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Struct and Pointers

P: n/a
Hi,

i know, it would be very stupid question, but i'm c-beginner and i haven't
found the answer in books. Ok, here it is.

I have:
typedef struct {
cdContext contextH;
/* stream I/O function pointers */
cdSOpen* open;
cdSClose* close;
cdSRead* read;
cdSWrite* write;
cdSSeek* seek;
cdSTell* tell;
} cdStream;

If i declare MyStream:
cdStream MyStream;
... how can i use its properties, that are pointers?

So: (*MyStream).open .. ?
Or maybe so: MyStream->open?
or so: *(MyStream.open)?
Or all of them are wrong?

Thanx.
Apr 20 '06 #1
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5 Replies


P: n/a

Timur Ametov wrote:
Hi,

i know, it would be very stupid question, but i'm c-beginner and i haven't
found the answer in books. Ok, here it is.

I have:
typedef struct {
cdContext contextH;
/* stream I/O function pointers */
cdSOpen* open;
cdSClose* close;
cdSRead* read;
cdSWrite* write;
cdSSeek* seek;
cdSTell* tell;
} cdStream;

If i declare MyStream:
cdStream MyStream;
.. how can i use its properties, that are pointers?
By "use" I assume you mean "dereference"...
So: (*MyStream).open .. ?
Or maybe so: MyStream->open?
These two would be used if `MyStream` were a pointer to your `struct`,
and then only to access its `open` member, not dereference it. It
dereferences `MyStream`, the second is just a shorthand for the first.
or so: *(MyStream.open)?


Yes. This dereferences `open` pointer member of the `MyStream`
structure.

Apr 20 '06 #2

P: n/a
> > typedef struct {
cdContext contextH;
/* stream I/O function pointers */
cdSOpen* open;
cdSClose* close;
cdSRead* read;
cdSWrite* write;
cdSSeek* seek;
cdSTell* tell;
} cdStream;

or so: *(MyStream.open)?


Yes. This dereferences `open` pointer member of the `MyStream`
structure.


Another question.
Do i understand it right?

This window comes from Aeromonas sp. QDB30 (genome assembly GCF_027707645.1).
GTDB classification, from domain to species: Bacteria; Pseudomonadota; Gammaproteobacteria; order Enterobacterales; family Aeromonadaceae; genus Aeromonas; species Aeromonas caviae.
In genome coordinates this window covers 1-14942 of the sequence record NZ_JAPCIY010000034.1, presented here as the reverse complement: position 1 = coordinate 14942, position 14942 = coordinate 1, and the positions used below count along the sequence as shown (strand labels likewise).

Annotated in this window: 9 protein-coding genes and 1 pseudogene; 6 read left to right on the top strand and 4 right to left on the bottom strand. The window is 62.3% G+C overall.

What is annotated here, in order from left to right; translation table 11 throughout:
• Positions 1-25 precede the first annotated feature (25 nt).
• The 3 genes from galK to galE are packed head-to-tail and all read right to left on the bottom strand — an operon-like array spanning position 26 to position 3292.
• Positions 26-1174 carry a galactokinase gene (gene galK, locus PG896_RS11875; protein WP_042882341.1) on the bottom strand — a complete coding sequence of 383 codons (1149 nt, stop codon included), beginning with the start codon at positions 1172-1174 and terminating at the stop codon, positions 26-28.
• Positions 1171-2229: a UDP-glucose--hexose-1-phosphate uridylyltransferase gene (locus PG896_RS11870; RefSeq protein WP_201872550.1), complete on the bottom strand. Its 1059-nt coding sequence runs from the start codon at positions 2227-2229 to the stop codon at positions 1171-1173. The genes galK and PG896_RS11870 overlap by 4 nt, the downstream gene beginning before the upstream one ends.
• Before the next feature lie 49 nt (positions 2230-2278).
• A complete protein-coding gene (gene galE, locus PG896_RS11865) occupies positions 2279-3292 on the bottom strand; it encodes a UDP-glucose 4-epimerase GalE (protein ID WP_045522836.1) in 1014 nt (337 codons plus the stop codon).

cdSOpen would described so:

typedef void cdSTDCALL cdSOpen(cdContext contextH, cdPermission, cdError*
err);

Does it mean, that i should write:

cdContext cCont = ...;
cdPermission cPer= ...;
cdError* cErr;
*(MyStream.Open(cCont, cPer, cErr);

??
Apr 20 '06 #3

P: n/a
Timur Ametov opined:
> typedef struct {
> cdContext contextH;
> /* stream I/O function pointers */
> cdSOpen* open;
> cdSClose* close;
> cdSRead* read;
> cdSWrite* write;
> cdSSeek* seek;
> cdSTell* tell;
> } cdStream;
>

> or so: *(MyStream.open)?


Yes. This dereferences `open` pointer member of the `MyStream`
structure.


Another question.
Do i understand it right?
cdSOpen would described so:

typedef void cdSTDCALL cdSOpen(cdContext contextH, cdPermission,
cdError*
err);

Does it mean, that i should write:

cdContext cCont = ...;
cdPermission cPer= ...;
cdError* cErr;
*(MyStream.Open(cCont, cPer, cErr);


More like:

*(MyStream.open)(cCont, cPer, cErr);
^

C is case sensitive.

If I can double guess the purpose of `cErr`, I'd rather put:

cdError cErr;
...
*(MyStream.open)(cCont, cPer, &cErr);

--
Running Windows on a Pentium is like having a brand new Porsche but
only be able to drive backwards with the handbrake on.
(Unknown source)

<http://clc-wiki.net/wiki/Introduction_to_comp.lang.c>

Apr 20 '06 #4

P: n/a

Vladimir S. Oka wrote:
*(MyStream.open)(cCont, cPer, cErr);
^

C is case sensitive.

If I can double guess the purpose of `cErr`, I'd rather put:

cdError cErr;
...
*(MyStream.open)(cCont, cPer, &cErr);


But How much it is different to use
cdError cErr;
.........
func( &cErr);

and

cdError *cErr;
.........
func(cErr);

I used to think both effecitively means same!!

Apr 21 '06 #5

P: n/a
Naresh opined:

Vladimir S. Oka wrote:
*(MyStream.open)(cCont, cPer, cErr);
^

C is case sensitive.

If I can double guess the purpose of `cErr`, I'd rather put:

cdError cErr;
...
*(MyStream.open)(cCont, cPer, &cErr);


But How much it is different to use
cdError cErr;
........
func( &cErr);

and

cdError *cErr;
........
func(cErr);

I used to think both effecitively means same!!


I assumed `cErr` is used to return an error value to the caller. That
would require that the object of type `cdError` exists /prior/ to
calling `open()`. Hence my suggestion to declare a variable, and pass
its address.

Alternatively, you can declare and pass a pointer, but then you'd have
to make sure it points to something valid (i.e. something of type
`cdError`). Not doing that would make `open()` dereference an invalid
(or NULL) pointer -- BANG!

My suggestion just guarantees that if it compiles it works, whereas
leaving memory allocation to runtime runs the risk of there not being
enough (and you'd also need to code graceful recovery in that case).

--

"Whip me. Beat me. Make me maintain AIX."
(By Stephan Zielinski)

<http://clc-wiki.net/wiki/Introduction_to_comp.lang.c>

Apr 21 '06 #6

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